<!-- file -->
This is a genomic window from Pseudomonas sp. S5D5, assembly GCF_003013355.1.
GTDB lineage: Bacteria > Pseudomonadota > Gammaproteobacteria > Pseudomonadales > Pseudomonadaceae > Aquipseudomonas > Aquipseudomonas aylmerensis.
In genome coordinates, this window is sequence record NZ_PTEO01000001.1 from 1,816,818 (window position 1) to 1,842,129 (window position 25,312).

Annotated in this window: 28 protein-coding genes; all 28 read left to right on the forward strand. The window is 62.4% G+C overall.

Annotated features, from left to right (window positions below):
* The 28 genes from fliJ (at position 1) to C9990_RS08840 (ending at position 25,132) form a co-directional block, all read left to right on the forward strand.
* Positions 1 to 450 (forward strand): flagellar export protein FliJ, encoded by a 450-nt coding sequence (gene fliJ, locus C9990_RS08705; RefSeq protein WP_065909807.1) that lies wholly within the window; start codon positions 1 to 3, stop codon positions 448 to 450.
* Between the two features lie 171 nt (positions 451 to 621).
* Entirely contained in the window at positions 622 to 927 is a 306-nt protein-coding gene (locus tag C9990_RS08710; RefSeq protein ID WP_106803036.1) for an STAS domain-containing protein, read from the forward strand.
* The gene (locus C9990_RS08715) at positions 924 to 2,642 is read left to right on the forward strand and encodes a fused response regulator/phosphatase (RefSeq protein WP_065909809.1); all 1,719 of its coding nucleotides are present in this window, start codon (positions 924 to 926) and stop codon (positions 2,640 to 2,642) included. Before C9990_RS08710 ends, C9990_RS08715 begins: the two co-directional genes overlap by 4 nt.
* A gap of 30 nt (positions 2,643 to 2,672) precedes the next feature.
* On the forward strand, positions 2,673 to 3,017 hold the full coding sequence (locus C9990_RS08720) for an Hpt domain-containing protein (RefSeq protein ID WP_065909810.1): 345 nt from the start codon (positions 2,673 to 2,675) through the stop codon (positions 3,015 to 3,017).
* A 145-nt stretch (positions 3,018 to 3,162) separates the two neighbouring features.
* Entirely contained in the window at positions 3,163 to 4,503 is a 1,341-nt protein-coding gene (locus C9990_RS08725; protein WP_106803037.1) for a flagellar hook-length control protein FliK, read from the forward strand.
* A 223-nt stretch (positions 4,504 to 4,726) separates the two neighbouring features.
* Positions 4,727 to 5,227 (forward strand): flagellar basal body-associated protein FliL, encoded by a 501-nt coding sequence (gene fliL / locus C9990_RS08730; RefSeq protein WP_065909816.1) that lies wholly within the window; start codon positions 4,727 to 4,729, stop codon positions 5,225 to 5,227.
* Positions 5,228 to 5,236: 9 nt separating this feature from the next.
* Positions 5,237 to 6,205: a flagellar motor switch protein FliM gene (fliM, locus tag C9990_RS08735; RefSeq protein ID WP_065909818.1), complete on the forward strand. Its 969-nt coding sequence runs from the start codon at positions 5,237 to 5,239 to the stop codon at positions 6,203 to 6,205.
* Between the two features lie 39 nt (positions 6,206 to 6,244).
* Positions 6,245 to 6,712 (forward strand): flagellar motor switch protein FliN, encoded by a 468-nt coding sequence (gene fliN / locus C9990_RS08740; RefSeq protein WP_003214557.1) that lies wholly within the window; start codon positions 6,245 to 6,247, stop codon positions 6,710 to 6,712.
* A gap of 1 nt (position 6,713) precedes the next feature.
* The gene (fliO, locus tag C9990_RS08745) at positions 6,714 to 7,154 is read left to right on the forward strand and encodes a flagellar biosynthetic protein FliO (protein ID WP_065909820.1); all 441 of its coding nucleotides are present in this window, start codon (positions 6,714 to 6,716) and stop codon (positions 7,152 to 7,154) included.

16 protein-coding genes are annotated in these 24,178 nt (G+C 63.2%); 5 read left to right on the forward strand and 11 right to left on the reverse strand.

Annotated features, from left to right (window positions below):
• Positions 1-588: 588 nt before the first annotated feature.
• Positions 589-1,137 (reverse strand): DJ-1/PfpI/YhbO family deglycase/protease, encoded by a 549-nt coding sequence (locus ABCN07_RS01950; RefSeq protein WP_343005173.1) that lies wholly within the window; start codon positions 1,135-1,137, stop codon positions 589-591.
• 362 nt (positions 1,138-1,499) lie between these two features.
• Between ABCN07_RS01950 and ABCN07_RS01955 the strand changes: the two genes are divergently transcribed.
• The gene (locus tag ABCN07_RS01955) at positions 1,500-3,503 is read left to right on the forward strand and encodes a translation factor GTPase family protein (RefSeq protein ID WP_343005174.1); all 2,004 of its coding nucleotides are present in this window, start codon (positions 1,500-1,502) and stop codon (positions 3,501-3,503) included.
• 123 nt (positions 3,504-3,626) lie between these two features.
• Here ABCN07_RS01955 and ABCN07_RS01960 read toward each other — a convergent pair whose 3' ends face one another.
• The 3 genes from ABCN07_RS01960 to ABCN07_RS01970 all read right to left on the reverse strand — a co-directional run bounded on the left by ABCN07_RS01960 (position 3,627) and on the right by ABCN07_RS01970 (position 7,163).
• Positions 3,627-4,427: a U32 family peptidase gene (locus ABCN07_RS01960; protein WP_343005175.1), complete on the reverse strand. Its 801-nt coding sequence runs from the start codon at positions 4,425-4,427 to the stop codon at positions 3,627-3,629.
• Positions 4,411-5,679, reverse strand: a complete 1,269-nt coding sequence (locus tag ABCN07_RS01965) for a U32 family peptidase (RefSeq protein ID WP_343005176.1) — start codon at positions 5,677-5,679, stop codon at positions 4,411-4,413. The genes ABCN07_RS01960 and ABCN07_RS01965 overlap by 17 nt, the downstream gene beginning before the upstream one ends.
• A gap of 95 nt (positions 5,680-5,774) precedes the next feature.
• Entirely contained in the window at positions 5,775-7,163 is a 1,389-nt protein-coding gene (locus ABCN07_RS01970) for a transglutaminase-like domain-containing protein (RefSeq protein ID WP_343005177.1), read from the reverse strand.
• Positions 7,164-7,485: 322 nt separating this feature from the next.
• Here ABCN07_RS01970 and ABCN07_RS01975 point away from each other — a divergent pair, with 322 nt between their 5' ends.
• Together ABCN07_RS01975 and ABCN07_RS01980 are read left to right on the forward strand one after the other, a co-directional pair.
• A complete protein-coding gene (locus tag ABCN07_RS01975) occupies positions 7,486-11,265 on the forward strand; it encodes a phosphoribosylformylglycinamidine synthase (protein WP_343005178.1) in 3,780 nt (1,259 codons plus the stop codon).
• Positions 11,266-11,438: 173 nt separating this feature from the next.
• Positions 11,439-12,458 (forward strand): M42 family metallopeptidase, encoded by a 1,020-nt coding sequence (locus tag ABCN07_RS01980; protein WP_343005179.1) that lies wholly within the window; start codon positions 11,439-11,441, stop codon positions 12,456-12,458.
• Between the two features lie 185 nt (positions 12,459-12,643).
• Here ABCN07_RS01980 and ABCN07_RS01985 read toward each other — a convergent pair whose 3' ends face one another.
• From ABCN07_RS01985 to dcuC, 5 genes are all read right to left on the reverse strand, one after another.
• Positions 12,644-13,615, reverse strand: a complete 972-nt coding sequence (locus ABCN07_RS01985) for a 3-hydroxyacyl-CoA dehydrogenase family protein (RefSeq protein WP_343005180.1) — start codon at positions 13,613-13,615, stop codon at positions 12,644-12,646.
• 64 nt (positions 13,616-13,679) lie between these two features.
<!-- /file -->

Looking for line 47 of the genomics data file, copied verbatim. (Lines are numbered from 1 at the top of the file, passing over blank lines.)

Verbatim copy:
• 64 nt (positions 13,616-13,679) lie between these two features.